Saturday, July 13, 2013

Three Sites in Norwich

I. The Anglo-Norman Cathedral

The cathedral is set into a small park-like compound called a close; you enter through this gate.



The guys on the right are the only ones I saw in the whole church who had been beheaded; but I don't know the iconography well enough to know who they are or why someone would have objected to them.

Some cloister graffiti: "Pray."

II. The Norwich Castle Keep

The fortified keep is all that is left of the tenth-century Norwich castle. Most of what remains, though, dates to the twelfth century and forwards. The keep is where the Jews of Norwich hid out (unsuccessfully) seeking protection from the blood-libel blood-thirst of 1190. The site, on a hilltop and fortified, is somewhat less defensible since the addition of the glass elevator.

The castle is presented nicely as a sort of local children's museum, as far as that goes, so it was a bit unsatisfying.

Oddly, this recreation of the garderobes (medieval Anglo-norman toilets) was supplemented by a soundtrack of flushing noises. SOS! Anachronism!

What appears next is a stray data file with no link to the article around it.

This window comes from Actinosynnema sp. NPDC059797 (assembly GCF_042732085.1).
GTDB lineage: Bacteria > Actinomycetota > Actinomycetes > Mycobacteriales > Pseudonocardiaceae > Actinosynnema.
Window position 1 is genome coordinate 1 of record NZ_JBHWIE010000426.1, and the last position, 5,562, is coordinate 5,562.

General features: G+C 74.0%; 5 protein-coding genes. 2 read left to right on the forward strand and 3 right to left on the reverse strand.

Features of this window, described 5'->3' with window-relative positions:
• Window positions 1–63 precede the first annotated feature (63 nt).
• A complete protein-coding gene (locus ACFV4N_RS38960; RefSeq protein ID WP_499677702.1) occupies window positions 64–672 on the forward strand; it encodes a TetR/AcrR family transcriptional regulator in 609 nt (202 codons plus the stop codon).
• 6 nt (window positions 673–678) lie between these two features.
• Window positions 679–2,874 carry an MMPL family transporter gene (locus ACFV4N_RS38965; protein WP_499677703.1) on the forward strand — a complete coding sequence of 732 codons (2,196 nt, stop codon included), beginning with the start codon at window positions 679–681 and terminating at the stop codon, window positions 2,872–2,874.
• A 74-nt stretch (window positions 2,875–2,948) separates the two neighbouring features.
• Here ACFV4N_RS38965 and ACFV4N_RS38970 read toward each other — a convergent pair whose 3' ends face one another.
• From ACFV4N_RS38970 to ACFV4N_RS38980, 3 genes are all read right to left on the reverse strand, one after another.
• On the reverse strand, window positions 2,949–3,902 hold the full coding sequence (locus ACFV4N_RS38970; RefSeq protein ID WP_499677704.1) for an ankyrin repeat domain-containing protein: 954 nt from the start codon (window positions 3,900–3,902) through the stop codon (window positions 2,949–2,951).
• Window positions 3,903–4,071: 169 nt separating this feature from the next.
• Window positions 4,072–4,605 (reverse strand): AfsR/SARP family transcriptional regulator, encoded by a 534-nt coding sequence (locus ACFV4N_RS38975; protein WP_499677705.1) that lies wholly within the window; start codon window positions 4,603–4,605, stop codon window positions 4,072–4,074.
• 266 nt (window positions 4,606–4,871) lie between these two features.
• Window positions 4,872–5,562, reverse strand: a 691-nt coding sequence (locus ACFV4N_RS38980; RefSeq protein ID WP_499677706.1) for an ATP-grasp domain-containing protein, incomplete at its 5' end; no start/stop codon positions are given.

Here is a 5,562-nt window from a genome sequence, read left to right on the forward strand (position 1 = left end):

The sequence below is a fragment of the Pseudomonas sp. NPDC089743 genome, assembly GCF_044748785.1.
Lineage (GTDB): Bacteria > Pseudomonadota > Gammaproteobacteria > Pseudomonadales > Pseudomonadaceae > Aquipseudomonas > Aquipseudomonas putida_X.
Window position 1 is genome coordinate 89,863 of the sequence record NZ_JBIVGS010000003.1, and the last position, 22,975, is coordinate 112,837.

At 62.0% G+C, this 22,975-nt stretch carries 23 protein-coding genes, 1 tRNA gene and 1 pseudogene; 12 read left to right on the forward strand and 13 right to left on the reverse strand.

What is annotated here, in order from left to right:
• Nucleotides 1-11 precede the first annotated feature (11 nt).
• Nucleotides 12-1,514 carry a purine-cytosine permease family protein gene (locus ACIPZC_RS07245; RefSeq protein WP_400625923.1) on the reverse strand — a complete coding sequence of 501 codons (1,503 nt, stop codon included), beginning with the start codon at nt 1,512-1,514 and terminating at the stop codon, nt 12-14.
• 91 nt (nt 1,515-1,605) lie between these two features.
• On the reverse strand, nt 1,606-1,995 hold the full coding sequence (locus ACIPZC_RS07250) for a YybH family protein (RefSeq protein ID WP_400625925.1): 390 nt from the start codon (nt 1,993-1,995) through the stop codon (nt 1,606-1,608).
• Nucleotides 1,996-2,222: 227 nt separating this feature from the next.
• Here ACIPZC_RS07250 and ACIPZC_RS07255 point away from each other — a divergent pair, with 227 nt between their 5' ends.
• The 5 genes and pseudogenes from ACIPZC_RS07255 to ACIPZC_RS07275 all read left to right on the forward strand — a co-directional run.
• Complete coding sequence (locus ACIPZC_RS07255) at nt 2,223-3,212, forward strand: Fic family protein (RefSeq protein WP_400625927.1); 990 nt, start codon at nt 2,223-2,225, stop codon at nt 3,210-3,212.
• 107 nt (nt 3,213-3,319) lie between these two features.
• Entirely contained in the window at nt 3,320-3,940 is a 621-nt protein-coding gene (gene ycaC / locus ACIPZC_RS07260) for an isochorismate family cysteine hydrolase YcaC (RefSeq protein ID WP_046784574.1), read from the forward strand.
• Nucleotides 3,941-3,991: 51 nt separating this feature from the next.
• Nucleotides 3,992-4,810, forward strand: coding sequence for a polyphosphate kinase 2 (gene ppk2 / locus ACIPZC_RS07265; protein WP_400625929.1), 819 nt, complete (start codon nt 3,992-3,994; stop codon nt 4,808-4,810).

This is some of the iconography that has survived from the altar in the king's chapel:

This second image is a little bit hard to read, so there is also a line drawing:

I also visited the dungeon for a demonstration of the medieval torture devices. On the left, the guide strapped a boy into a dunking chair. You'll recognize that from Monty Python and the Holy Grail.

The yoke on the bottom left was a device designed to force women into a prayer position (hands clasped in front of face) to inspire them to repeant. Head went through the the large loop and hands into the smaller loops in the middle. Weights could be added to the bottom end so that the prisoner would be forced to kneel. Rather a different model of inspiring prisoner penitence than at Eastern State
Stocks, whipping post and associated hardware.

III. The Orientalist's Feverish Nightmare (properly known as the South Asian Art and Design Center and Oriental Bazaar, housed in the old Victorian-era skating rink)

I have no explanation for this whatsoever.

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